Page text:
And then there’s the first time leaving the station. As Jack sits in the EVA corridor waiting for the airlock to depressurize, the tension is palpable. When the doors opened that first time to let me outside, floating out into the vast openness of space was a complete trip. My first mission outside of the station was to head to the active dig site which had gone offline. Not only did I have to guide Jack around the asteroid as I had when he was in the station, but there was the very real chance that I could just…float away. I should try that at some point and see what happens.

I don’t know how long this game is (HowLongToBeat.com says somewhere around 6 hours for the story, 9 hours to be complete) or where I am right now in the story, which I won’t discuss beyond saying that while I haven’t really “started” much of the main plot, it seems to be trending towards something really “Star Trek sci-fi” in scope.

I am kind of angry that all I can just sit here and spit words at you, offer these screenshots, and the game’s official trailer video as tokens of good-will, because these are literally the difference between a post-card of the Grand Canyon, and standing on the edge of the Grand Canyon. There’s no way I can do justice to the levels of immersion that Lone Echo offers. I already love this game so damned much and feel that it completely justifies the investment in this headset.

The only downside is that Lone Echo is what I’m going to start calling a “desktop Oculus” game. See, the Quest 2 is basically a glorified cell-phone in terms of processing power. Simple games can be loaded into the headset to take advantage of the headset being wireless. Other games — intended for the Rift, mainly — can be purchased and run through the Oculus desktop application. The Quest 2 can access these games either via AirLink (wifi to a PC) or by high-speed USB 3.0 data cable (DataLink?). In order to support Lone Echo’s high-fidelity visuals, it has to be run on a PC and played either through the wireless link or via wired connection, nullifying one of the selling points of the Quest 2 headset. My PC area is a bit cramped, but since I get much better performance through the wired connection than I do via the wireless connection, I’m trying to play with as little body-rotation and arm-flailing as I can. I have already smacked my monitor and my bookcase. Also, if you’re claustrophobic, Lone Echo won’t do you any favors; every time Jack starts up a “calibration” session (there are several) or dies and downloads into a new body, the POV begins inside the coffin-sized android storage closet.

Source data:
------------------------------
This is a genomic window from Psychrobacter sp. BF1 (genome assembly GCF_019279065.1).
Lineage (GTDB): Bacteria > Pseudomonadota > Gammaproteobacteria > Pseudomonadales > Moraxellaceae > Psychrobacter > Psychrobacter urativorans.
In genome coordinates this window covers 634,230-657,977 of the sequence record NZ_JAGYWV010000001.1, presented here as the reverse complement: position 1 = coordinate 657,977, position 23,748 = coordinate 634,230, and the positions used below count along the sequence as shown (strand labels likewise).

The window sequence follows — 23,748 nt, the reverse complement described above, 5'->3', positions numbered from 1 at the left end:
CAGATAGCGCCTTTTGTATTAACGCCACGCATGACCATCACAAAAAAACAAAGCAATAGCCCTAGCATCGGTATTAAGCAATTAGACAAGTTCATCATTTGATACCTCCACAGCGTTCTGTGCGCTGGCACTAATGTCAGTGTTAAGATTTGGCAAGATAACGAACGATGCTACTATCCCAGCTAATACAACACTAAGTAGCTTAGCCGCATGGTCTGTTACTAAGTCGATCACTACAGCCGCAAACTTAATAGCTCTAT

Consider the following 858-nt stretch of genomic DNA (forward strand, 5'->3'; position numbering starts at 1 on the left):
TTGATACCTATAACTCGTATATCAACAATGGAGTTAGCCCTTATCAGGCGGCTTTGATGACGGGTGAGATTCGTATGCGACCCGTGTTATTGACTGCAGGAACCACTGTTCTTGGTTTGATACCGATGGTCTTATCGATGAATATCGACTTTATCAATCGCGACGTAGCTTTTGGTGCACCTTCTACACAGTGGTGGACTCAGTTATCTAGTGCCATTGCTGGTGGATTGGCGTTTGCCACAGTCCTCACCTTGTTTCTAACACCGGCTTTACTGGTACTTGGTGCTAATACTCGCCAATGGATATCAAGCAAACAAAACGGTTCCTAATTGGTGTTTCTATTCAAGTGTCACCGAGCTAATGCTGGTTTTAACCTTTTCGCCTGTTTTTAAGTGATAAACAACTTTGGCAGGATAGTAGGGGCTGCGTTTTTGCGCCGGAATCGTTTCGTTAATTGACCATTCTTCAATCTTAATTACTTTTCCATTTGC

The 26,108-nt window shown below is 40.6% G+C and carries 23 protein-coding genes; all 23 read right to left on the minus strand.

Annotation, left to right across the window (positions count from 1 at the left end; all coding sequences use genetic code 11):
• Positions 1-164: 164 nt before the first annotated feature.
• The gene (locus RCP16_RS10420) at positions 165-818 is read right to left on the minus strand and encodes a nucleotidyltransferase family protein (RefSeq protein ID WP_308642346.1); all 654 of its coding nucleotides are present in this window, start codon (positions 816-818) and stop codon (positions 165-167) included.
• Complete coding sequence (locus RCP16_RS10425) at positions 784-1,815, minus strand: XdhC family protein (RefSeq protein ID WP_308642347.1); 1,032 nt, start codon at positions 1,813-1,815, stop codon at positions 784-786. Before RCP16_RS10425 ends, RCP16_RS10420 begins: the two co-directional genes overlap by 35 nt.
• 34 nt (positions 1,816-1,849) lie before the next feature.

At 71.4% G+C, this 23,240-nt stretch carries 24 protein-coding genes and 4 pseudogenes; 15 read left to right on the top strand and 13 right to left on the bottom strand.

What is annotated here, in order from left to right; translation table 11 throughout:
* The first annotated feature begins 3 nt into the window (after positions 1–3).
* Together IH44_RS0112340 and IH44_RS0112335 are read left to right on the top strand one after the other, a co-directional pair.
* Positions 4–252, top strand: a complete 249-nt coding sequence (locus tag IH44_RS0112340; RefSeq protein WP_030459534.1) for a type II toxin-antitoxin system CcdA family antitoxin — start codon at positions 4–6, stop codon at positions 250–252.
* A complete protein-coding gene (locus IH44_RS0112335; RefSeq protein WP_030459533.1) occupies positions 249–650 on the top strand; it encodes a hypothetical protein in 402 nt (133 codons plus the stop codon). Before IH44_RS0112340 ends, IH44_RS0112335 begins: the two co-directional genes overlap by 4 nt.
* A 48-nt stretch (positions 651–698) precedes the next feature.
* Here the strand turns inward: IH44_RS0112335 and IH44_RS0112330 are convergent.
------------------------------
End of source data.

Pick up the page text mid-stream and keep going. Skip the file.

If there’s any game out there that would blow the doors off of the opinions of any VR-naysayer, it’s Lone Echo. This is a complete package and a “gold standard” of what a single player, narrative driven VR game should be. I really cannot say enough good about Lone Echo, except that when I am done with this game, there’s Lone Echo II waiting for me. For anyone with an Oculus headset (or anyone who can access the Oculus store through the Oculus desktop app and other-party headset), I cannot recommend this game enough.